Mike Walsh | Powder Report: Haust shreds at Killington's Rails 2 Riches event

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Bless me, shredfather, for I have sinned. It has been more than a week since I last hit a mountain to ride.

Given the average temperature sitting in single-digits all week and a Christmas excursion to the flatter part of the state, I haven't been able to get on a mountain this week, or at the very least wasn't willing to risk the frostbite. So, when I'm unable to hunt down the cords, here at the Powder Report we turn to the pros.

In this week's case, I was able to speak with Richmond-native and proud veteran of the Bousquet slopes, Nate Haust. Earlier in December, Haust took first place in Killington's Rails 2 Riches event. Riding in the male snowboard division, Haust beat out 11 other finalists, including Vermont-locals Storm Rowe, Max Lyons and Tim Major. The prize: a sweet $5,000 chunk of the $25K awarded on the day.

Now, most people who live outside the northeast, particularly those in California, aren't exactly jealous of our week-long deep freeze here in New England. However, one of the first things Haust told me once I get him on the phone from his current home of Truckee, about a half-hour across the border from Reno, is that he misses that classic East Coast snow.

"The weather here is amazing, it's been 53 at the mountain the last few days. Unfortunately we don't have much snow," the 25-year-old Haust said.

It was a repeat victory for Haust, who won Rails 2 Riches in 2016, as well, and was flown back east by a bunch of his sponsors to compete and defend his title. Haust is sponsored by Burton Snowboards, Electric California goggles, Skullcandy, Tite belts, ChecktheFeed.com and local Pittsfield-based Garden MA.

The competition featured an hour-long qualifying session where skiers and riders shared a set of rails and jumps. They had to hike up and hit as many rails as possible, while landing as many tricks as they could in the allotted time. Next up was a 45-minute final session under the lights, with prizes awarded to the top three finishers in each division, plus a best trick winner.

"Honestly, you try to throw down your best tricks, but it is mainly determined on consistency," said Haust, who landed a switch hardway 270 with a roast beef grab and bring back for his finale. "You have to land a lot of tricks, and of course don't fall, there is a lot on technicality of the ticks, spins on and off and that's about it. Usually you don't see the set up that they have until the day of. So from there, you brew in your mind what you want to land. I was lucky enough to land quite a few."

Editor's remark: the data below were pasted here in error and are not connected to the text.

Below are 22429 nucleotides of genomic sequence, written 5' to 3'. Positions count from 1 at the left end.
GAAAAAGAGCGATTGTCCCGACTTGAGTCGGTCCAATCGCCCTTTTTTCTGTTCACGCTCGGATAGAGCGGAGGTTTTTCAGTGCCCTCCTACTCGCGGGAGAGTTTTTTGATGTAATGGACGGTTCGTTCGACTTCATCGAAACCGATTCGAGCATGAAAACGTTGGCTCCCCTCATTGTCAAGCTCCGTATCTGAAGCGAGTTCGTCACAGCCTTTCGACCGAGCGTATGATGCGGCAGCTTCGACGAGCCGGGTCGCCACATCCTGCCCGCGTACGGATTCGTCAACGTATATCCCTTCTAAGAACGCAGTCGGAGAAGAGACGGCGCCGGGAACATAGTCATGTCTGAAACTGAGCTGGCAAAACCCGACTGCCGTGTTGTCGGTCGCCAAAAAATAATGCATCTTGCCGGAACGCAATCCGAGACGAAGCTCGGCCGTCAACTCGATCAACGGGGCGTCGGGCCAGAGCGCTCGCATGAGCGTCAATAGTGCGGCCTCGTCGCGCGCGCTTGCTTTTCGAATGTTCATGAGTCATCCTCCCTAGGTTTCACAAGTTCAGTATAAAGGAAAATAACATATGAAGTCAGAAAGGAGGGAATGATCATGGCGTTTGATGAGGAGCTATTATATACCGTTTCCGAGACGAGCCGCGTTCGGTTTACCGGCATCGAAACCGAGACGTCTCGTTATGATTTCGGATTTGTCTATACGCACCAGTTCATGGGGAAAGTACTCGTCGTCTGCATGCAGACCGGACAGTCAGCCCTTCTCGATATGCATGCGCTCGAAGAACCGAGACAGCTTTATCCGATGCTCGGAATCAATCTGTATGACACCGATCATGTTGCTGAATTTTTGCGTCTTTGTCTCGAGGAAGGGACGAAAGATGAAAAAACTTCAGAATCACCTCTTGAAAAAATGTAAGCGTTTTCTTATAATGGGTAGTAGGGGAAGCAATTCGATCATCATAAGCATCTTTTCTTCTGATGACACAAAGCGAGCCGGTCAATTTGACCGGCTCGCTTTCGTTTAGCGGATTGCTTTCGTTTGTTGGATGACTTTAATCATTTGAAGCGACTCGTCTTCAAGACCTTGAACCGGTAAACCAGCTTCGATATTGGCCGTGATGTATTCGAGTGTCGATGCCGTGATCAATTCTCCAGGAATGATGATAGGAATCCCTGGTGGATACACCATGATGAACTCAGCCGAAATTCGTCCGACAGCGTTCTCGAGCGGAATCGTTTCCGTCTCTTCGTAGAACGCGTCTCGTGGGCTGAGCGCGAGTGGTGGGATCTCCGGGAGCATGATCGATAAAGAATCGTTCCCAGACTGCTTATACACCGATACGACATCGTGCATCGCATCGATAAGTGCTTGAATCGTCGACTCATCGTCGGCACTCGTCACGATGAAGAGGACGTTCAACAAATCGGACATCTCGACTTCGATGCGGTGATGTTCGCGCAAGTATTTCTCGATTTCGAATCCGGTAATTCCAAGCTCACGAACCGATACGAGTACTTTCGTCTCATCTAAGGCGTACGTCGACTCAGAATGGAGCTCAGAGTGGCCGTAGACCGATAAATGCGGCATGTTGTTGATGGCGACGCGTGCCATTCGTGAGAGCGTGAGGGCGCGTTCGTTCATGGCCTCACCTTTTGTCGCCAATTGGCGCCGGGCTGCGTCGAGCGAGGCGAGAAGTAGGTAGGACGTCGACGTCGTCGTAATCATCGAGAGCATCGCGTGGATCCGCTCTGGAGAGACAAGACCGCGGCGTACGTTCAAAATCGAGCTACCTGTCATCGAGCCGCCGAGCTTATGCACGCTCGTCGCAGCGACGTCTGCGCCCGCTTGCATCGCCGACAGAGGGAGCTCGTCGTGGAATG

Haust grew up in the Berkshires and learned to ski originally at Bousquet, but made the switch to snowboarding when he was around nine and fell in love. From there, he went on to study at the University of Vermont, where he was on the snowboard team for a bit, but ultimately landed on the team at nearby Sugarbush while living in Burlington for six years. He spent last year in Southern Vermont on the team at Mount Snow, before moving across the country about three months ago. Things are slow around the New Year, but he hopes to do some street park filming in 2018 all over the U.S. and do competitions as they come. Wherever his board takes him, Raust's hometown area will always have a special place in his heart, though, whether coming back to visit family and friends, or to stomp out some tricks to help pay the bills.

"Of course I miss home and all my friends back East, and you guys are getting a ton of snow," said Haust. "The vibes back East, and maybe it's just because I've been around there so long, but the East Coast vibes are good."

I couldn't agree more.

Until next time, keep your tips up and stay spoice!

Mike Walsh can be reached at mwalsh@berkshireeagle.com, at @CLNS_Walsh on Twitter and 413-496-6240.


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